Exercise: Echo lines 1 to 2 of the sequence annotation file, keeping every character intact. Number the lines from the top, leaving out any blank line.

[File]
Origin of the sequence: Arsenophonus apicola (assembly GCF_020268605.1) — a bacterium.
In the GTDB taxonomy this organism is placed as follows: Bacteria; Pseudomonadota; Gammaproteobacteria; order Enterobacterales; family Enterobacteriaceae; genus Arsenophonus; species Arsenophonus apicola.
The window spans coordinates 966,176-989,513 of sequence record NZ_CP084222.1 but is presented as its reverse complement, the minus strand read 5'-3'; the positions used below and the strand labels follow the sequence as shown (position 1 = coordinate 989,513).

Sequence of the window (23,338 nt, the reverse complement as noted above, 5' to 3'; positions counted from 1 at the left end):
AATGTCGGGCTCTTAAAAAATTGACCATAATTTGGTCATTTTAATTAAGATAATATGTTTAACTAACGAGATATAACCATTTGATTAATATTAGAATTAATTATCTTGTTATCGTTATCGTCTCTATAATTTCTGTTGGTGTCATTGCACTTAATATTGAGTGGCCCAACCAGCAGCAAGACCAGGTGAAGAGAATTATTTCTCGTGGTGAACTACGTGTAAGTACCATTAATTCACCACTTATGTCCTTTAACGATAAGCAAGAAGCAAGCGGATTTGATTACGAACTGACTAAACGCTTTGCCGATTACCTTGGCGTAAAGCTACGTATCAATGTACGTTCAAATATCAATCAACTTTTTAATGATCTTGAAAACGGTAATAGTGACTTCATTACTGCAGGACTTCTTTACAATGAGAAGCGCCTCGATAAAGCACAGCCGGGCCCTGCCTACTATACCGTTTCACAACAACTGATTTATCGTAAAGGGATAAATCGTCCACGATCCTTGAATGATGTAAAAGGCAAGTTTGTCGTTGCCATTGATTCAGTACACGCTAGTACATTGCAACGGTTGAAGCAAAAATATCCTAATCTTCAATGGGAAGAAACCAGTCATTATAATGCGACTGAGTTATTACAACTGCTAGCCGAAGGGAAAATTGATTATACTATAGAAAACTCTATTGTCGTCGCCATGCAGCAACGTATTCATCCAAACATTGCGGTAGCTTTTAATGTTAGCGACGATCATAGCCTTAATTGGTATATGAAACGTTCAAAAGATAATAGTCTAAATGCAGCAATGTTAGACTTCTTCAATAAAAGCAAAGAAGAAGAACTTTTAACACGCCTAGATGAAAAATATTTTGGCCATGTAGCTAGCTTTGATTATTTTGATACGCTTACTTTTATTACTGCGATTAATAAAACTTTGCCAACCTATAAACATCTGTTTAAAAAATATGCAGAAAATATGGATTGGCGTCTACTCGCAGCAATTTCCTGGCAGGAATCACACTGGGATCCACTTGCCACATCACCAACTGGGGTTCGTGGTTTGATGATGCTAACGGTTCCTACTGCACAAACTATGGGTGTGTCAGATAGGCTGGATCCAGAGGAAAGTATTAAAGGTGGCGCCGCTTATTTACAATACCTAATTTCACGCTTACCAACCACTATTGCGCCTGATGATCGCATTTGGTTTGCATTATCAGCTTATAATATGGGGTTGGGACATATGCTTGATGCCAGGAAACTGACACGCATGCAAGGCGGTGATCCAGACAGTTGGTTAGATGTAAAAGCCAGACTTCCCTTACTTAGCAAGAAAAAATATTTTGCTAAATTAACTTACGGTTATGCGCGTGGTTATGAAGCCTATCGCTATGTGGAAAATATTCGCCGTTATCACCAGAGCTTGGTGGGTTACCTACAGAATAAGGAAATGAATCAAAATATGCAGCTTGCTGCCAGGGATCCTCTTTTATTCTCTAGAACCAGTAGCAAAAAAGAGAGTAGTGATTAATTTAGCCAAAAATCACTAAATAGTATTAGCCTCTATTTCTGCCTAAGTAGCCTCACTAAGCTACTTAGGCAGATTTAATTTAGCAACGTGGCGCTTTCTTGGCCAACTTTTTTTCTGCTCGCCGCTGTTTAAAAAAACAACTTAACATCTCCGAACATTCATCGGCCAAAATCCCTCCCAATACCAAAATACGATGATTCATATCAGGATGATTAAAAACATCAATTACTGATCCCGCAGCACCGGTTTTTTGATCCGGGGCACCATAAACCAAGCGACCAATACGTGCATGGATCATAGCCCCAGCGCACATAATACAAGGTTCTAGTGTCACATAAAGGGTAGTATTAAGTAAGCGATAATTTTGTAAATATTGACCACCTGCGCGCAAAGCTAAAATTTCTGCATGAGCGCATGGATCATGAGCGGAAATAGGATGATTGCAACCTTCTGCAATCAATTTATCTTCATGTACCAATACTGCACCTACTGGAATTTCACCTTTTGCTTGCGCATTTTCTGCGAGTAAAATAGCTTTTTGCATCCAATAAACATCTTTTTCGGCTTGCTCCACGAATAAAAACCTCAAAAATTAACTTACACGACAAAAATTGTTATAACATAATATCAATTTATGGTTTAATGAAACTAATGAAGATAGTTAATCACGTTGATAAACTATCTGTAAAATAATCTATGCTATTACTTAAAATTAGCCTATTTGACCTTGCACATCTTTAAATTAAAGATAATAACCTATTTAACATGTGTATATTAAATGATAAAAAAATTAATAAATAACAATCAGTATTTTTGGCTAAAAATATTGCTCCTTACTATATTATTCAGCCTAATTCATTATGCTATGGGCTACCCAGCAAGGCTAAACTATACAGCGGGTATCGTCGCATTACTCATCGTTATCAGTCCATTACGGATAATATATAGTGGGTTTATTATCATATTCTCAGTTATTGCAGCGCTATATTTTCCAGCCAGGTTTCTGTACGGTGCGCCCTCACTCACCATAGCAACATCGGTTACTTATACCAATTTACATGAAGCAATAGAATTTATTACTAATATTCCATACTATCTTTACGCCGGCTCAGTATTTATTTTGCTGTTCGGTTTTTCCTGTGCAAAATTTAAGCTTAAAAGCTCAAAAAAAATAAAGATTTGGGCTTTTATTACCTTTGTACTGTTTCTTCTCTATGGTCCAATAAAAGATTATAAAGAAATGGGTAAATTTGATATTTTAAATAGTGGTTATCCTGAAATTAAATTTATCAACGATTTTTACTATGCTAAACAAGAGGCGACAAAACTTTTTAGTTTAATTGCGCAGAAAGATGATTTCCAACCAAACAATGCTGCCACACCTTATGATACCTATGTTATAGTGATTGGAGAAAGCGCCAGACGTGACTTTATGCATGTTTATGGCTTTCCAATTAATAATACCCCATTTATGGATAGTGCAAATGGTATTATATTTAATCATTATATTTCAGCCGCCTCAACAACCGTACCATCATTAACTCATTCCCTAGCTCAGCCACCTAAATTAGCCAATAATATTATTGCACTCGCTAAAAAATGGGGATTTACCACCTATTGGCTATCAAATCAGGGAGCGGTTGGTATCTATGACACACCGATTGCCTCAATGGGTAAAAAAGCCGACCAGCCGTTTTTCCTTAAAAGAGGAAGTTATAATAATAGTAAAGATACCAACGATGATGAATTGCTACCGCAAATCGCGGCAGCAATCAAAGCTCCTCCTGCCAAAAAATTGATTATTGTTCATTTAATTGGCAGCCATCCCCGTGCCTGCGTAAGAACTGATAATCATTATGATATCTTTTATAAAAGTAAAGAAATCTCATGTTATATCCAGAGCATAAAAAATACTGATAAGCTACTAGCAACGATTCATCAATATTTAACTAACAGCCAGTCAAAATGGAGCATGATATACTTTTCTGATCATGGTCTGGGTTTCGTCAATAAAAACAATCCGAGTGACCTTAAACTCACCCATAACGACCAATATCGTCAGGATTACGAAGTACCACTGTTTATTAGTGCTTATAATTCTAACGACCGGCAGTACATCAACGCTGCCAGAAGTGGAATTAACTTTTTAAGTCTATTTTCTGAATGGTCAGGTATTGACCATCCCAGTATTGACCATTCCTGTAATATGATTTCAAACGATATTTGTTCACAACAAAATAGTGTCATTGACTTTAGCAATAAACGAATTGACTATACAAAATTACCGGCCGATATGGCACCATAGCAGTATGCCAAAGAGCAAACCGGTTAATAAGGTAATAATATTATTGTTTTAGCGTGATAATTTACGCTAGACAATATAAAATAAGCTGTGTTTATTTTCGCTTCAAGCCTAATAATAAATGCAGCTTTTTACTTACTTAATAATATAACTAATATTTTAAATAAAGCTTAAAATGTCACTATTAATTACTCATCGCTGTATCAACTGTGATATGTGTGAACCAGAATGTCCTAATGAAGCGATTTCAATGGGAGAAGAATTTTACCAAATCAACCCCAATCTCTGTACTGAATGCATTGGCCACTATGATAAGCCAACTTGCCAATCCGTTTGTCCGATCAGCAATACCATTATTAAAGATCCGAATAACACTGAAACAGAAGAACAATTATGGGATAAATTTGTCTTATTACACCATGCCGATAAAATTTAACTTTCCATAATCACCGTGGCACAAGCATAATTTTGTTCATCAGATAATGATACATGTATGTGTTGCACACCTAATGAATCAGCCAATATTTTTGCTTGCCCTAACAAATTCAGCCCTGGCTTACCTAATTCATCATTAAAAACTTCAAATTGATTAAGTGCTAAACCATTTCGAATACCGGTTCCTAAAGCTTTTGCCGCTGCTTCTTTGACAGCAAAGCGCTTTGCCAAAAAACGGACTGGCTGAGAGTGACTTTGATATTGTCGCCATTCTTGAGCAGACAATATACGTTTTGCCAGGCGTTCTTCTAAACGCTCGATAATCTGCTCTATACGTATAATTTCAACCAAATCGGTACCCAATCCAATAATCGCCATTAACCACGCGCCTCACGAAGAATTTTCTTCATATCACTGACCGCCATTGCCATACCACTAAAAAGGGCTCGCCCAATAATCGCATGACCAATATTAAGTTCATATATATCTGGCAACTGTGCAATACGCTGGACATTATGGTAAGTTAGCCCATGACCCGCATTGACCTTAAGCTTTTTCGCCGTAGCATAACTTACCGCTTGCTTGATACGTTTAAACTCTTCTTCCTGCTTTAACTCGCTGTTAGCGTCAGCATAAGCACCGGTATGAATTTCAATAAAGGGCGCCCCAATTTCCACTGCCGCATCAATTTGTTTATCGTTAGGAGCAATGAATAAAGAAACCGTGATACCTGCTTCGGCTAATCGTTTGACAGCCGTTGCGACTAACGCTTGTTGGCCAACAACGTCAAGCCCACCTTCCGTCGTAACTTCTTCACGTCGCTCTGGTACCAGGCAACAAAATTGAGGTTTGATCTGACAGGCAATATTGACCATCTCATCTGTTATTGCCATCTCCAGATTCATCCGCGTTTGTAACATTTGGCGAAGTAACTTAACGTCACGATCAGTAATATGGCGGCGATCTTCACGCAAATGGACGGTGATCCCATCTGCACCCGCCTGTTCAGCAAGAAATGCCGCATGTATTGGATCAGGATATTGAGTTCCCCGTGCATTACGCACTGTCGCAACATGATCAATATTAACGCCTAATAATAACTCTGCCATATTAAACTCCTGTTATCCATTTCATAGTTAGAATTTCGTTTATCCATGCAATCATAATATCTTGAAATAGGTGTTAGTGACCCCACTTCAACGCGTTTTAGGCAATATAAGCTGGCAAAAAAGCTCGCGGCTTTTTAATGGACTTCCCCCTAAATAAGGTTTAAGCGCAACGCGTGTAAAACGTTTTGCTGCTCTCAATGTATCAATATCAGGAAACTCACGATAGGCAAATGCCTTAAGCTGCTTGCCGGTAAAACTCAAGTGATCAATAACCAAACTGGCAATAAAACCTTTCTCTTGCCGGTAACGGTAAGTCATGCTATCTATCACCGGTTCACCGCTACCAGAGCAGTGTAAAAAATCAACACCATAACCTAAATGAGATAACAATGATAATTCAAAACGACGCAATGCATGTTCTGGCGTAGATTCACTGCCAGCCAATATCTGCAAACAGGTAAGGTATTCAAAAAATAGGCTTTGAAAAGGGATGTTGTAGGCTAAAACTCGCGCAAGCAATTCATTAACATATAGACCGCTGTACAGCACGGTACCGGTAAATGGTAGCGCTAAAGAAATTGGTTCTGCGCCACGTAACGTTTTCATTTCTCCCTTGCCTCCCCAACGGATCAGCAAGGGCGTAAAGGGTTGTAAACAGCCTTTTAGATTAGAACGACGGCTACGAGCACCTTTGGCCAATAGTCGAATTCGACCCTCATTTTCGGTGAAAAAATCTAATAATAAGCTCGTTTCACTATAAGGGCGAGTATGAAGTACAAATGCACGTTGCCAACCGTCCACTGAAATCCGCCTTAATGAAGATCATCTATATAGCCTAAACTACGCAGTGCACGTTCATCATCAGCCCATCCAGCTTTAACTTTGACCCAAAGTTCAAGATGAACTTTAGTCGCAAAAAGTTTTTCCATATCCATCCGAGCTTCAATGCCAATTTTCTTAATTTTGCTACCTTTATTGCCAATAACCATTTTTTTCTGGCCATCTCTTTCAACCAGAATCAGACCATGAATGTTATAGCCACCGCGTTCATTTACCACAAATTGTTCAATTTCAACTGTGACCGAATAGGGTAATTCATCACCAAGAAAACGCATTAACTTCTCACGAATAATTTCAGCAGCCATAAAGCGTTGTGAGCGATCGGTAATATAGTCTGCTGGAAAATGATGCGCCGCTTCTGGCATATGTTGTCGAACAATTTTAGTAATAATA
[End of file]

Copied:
Origin of the sequence: Arsenophonus apicola (assembly GCF_020268605.1) — a bacterium.
In the GTDB taxonomy this organism is placed as follows: Bacteria; Pseudomonadota; Gammaproteobacteria; order Enterobacterales; family Enterobacteriaceae; genus Arsenophonus; species Arsenophonus apicola.